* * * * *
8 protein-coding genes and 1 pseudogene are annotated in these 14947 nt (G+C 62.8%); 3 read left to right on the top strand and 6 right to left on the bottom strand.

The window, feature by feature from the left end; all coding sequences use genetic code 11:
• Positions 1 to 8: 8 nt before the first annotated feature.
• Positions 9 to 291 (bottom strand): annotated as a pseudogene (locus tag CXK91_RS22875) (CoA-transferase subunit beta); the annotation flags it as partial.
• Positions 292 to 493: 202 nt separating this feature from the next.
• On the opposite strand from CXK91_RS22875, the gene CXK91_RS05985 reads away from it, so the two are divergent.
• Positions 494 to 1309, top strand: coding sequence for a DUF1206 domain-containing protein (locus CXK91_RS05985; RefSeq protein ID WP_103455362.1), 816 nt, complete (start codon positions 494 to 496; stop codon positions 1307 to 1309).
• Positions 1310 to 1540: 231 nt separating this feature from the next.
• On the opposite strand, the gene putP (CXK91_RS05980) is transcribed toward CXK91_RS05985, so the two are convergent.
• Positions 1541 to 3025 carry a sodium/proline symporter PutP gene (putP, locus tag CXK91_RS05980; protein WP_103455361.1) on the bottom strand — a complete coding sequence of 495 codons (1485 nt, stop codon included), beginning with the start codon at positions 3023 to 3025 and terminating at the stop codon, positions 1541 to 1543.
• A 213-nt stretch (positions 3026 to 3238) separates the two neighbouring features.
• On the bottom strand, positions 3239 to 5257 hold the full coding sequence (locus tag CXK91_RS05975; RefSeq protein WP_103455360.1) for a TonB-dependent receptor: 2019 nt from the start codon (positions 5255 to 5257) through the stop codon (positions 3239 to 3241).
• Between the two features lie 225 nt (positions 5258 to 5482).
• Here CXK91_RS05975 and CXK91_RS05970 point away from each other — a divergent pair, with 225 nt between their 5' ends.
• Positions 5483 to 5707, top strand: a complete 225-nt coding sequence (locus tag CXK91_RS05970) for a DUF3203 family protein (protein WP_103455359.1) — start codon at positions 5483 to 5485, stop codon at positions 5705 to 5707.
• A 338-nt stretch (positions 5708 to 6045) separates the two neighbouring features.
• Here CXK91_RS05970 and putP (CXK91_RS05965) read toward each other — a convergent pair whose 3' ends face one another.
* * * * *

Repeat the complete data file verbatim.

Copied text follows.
8 protein-coding genes and 1 pseudogene are annotated in these 14947 nt (G+C 62.8%); 3 read left to right on the top strand and 6 right to left on the bottom strand.

The window, feature by feature from the left end; all coding sequences use genetic code 11:
• Positions 1 to 8: 8 nt before the first annotated feature.
• Positions 9 to 291 (bottom strand): annotated as a pseudogene (locus tag CXK91_RS22875) (CoA-transferase subunit beta); the annotation flags it as partial.
• Positions 292 to 493: 202 nt separating this feature from the next.
• On the opposite strand from CXK91_RS22875, the gene CXK91_RS05985 reads away from it, so the two are divergent.
• Positions 494 to 1309, top strand: coding sequence for a DUF1206 domain-containing protein (locus CXK91_RS05985; RefSeq protein ID WP_103455362.1), 816 nt, complete (start codon positions 494 to 496; stop codon positions 1307 to 1309).
• Positions 1310 to 1540: 231 nt separating this feature from the next.
• On the opposite strand, the gene putP (CXK91_RS05980) is transcribed toward CXK91_RS05985, so the two are convergent.
• Positions 1541 to 3025 carry a sodium/proline symporter PutP gene (putP, locus tag CXK91_RS05980; protein WP_103455361.1) on the bottom strand — a complete coding sequence of 495 codons (1485 nt, stop codon included), beginning with the start codon at positions 3023 to 3025 and terminating at the stop codon, positions 1541 to 1543.
• A 213-nt stretch (positions 3026 to 3238) separates the two neighbouring features.
• On the bottom strand, positions 3239 to 5257 hold the full coding sequence (locus tag CXK91_RS05975; RefSeq protein WP_103455360.1) for a TonB-dependent receptor: 2019 nt from the start codon (positions 5255 to 5257) through the stop codon (positions 3239 to 3241).
• Between the two features lie 225 nt (positions 5258 to 5482).
• Here CXK91_RS05975 and CXK91_RS05970 point away from each other — a divergent pair, with 225 nt between their 5' ends.
• Positions 5483 to 5707, top strand: a complete 225-nt coding sequence (locus tag CXK91_RS05970) for a DUF3203 family protein (protein WP_103455359.1) — start codon at positions 5483 to 5485, stop codon at positions 5705 to 5707.
• A 338-nt stretch (positions 5708 to 6045) separates the two neighbouring features.
• Here CXK91_RS05970 and putP (CXK91_RS05965) read toward each other — a convergent pair whose 3' ends face one another.